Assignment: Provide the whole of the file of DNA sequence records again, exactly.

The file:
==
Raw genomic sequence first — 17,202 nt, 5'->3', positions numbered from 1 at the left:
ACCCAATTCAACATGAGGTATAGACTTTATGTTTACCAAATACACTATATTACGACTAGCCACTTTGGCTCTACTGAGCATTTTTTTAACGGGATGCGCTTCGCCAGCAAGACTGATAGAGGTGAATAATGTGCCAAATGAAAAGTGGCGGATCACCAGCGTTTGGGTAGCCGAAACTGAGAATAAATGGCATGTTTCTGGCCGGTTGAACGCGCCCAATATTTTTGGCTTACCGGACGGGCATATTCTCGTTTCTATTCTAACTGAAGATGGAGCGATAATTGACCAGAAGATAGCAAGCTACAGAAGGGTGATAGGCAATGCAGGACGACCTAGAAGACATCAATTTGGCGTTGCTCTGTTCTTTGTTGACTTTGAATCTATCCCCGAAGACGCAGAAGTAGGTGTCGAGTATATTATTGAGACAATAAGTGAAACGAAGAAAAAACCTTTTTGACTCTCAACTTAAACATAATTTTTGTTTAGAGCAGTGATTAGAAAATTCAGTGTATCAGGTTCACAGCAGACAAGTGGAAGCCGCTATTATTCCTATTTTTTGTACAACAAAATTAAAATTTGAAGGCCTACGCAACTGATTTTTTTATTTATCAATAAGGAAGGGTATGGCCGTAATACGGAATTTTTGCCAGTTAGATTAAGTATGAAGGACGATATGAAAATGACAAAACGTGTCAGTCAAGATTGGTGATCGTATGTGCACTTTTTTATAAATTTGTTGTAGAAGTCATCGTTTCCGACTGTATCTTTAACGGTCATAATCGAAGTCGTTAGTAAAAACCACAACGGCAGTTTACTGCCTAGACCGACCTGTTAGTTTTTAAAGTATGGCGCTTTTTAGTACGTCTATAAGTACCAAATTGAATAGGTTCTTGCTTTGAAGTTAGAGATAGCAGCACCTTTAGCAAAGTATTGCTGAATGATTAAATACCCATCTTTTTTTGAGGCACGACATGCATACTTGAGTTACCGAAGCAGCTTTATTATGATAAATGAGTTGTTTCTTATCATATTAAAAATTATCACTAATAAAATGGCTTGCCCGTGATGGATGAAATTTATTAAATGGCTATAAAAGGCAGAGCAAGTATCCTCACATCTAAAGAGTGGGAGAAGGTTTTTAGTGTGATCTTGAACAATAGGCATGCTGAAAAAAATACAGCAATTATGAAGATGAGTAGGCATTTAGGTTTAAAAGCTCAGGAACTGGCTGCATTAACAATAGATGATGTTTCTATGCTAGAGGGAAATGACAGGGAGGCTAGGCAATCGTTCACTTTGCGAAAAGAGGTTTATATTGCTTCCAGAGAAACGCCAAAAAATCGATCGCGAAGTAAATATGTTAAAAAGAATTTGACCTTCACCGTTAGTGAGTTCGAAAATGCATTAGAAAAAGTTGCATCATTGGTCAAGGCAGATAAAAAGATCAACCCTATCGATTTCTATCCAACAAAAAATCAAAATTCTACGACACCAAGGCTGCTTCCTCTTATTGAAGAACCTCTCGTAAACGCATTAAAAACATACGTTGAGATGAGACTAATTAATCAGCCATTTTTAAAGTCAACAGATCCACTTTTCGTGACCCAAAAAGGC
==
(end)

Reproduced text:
Raw genomic sequence first — 17,202 nt, 5'->3', positions numbered from 1 at the left:
ACCCAATTCAACATGAGGTATAGACTTTATGTTTACCAAATACACTATATTACGACTAGCCACTTTGGCTCTACTGAGCATTTTTTTAACGGGATGCGCTTCGCCAGCAAGACTGATAGAGGTGAATAATGTGCCAAATGAAAAGTGGCGGATCACCAGCGTTTGGGTAGCCGAAACTGAGAATAAATGGCATGTTTCTGGCCGGTTGAACGCGCCCAATATTTTTGGCTTACCGGACGGGCATATTCTCGTTTCTATTCTAACTGAAGATGGAGCGATAATTGACCAGAAGATAGCAAGCTACAGAAGGGTGATAGGCAATGCAGGACGACCTAGAAGACATCAATTTGGCGTTGCTCTGTTCTTTGTTGACTTTGAATCTATCCCCGAAGACGCAGAAGTAGGTGTCGAGTATATTATTGAGACAATAAGTGAAACGAAGAAAAAACCTTTTTGACTCTCAACTTAAACATAATTTTTGTTTAGAGCAGTGATTAGAAAATTCAGTGTATCAGGTTCACAGCAGACAAGTGGAAGCCGCTATTATTCCTATTTTTTGTACAACAAAATTAAAATTTGAAGGCCTACGCAACTGATTTTTTTATTTATCAATAAGGAAGGGTATGGCCGTAATACGGAATTTTTGCCAGTTAGATTAAGTATGAAGGACGATATGAAAATGACAAAACGTGTCAGTCAAGATTGGTGATCGTATGTGCACTTTTTTATAAATTTGTTGTAGAAGTCATCGTTTCCGACTGTATCTTTAACGGTCATAATCGAAGTCGTTAGTAAAAACCACAACGGCAGTTTACTGCCTAGACCGACCTGTTAGTTTTTAAAGTATGGCGCTTTTTAGTACGTCTATAAGTACCAAATTGAATAGGTTCTTGCTTTGAAGTTAGAGATAGCAGCACCTTTAGCAAAGTATTGCTGAATGATTAAATACCCATCTTTTTTTGAGGCACGACATGCATACTTGAGTTACCGAAGCAGCTTTATTATGATAAATGAGTTGTTTCTTATCATATTAAAAATTATCACTAATAAAATGGCTTGCCCGTGATGGATGAAATTTATTAAATGGCTATAAAAGGCAGAGCAAGTATCCTCACATCTAAAGAGTGGGAGAAGGTTTTTAGTGTGATCTTGAACAATAGGCATGCTGAAAAAAATACAGCAATTATGAAGATGAGTAGGCATTTAGGTTTAAAAGCTCAGGAACTGGCTGCATTAACAATAGATGATGTTTCTATGCTAGAGGGAAATGACAGGGAGGCTAGGCAATCGTTCACTTTGCGAAAAGAGGTTTATATTGCTTCCAGAGAAACGCCAAAAAATCGATCGCGAAGTAAATATGTTAAAAAGAATTTGACCTTCACCGTTAGTGAGTTCGAAAATGCATTAGAAAAAGTTGCATCATTGGTCAAGGCAGATAAAAAGATCAACCCTATCGATTTCTATCCAACAAAAAATCAAAATTCTACGACACCAAGGCTGCTTCCTCTTATTGAAGAACCTCTCGTAAACGCATTAAAAACATACGTTGAGATGAGACTAATTAATCAGCCATTTTTAAAGTCAACAGATCCACTTTTCGTGACCCAAAAAGGC